Although long, the details of the note below reveil the depths of this wine.
The Etna Rosso San Lorenzo is from 4 hectares of vineyards in the same named district in the town of Randazzo. The vines are more than 70 years and the altitude is 750 meters above sea level, the soil is almost pure volcanic sand. The estimated production is about 60 hl. The terroir in contrada San Lorenzo is originated by lava flows and volcanoclastic deposits related to the effusive and explosive activity of the the Ellittico eruptive center, which dates back from 60,000 to 15,000 years ago. Although very young by geological standards, the soils from the Ellittico eruption are the oldest superficial strata in which one may plant. The reason is simple: millennia of lava flows have buried all older soils, leaving, in fact, only very small and rare parcels of Ellittico soils. On the northern slopes of Etna there are four or five Contrade that have terroir from the Ellittico. Three, however, have mixed soils, blending soil from Ellittico of igneous nature with alluvial soils of sedimentary nature due to the overflowing of the Alcantara river. Only two Contrade out of hundreds and hundreds are “pure” terroir Ellittico: Calderara and San Lorenzo. I wanted to mention this on their labels, so as to facilitate a distinction. The wine from this cru is particularly rich, fruity and has very soft tannins, making it velvety and voluptuous on the palate. - Winery Note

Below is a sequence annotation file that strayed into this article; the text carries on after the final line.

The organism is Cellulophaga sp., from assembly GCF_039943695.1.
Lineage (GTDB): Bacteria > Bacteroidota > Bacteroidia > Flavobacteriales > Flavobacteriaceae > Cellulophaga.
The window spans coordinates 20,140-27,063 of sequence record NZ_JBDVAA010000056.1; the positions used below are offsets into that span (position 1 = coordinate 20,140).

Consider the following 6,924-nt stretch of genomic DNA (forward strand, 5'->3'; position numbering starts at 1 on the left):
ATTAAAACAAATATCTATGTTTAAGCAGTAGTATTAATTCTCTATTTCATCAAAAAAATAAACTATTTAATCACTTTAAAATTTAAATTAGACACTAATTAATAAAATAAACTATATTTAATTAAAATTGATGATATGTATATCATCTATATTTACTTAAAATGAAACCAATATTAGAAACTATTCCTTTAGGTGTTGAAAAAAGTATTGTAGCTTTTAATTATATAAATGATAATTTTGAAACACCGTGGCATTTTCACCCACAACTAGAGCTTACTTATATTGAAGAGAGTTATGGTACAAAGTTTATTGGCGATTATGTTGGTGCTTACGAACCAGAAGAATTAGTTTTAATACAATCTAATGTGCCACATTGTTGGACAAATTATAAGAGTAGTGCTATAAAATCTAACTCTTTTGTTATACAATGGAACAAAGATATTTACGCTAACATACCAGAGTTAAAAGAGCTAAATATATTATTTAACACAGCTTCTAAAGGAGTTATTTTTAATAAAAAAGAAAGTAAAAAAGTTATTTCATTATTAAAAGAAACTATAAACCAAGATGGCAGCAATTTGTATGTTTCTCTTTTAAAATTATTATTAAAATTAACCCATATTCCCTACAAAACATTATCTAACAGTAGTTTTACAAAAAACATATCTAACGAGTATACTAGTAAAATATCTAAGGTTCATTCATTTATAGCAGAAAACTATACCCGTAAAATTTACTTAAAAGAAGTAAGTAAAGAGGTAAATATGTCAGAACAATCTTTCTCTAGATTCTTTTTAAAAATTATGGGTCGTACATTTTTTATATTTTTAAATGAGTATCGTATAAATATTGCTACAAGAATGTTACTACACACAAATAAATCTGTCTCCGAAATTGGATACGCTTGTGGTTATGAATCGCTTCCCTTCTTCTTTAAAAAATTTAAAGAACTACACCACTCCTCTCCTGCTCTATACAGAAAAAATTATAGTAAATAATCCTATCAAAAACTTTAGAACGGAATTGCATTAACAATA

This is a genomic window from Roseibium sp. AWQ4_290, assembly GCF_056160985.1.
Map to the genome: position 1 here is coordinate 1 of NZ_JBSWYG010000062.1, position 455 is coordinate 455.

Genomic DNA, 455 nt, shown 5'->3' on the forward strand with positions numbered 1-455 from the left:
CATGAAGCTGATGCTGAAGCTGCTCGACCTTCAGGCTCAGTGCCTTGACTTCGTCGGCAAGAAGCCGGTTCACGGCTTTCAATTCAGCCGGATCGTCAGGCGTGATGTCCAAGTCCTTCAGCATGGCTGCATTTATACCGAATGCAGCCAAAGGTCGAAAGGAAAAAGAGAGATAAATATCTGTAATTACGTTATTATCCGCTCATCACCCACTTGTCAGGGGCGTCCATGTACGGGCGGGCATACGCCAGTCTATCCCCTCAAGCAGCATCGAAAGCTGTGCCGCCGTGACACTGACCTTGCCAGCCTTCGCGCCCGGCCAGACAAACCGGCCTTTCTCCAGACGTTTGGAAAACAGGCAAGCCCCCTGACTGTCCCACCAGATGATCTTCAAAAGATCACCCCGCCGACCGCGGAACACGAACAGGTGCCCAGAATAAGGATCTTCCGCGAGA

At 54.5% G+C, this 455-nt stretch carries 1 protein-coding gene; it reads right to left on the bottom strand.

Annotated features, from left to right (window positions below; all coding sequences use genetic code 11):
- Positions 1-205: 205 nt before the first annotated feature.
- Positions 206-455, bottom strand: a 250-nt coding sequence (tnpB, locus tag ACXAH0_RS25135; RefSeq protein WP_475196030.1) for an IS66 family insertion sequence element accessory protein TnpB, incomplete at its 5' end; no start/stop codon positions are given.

The white grapes were a mumbo-jumbo of local varieties: Carricante, Catarratto, Grecanico, Inzolia and Minnella. So that's what my Etna Bianco was: a field blend of all the above, with Carricante dominating the blend with roughly 65%. And that's what it still is. All from old vines. And, somehow, it works. Deviously drinkable, still it always clings.
|Product Type||Wine Red Other Varietals & Blends|
|Winemaking Practices||Minimal Intervention|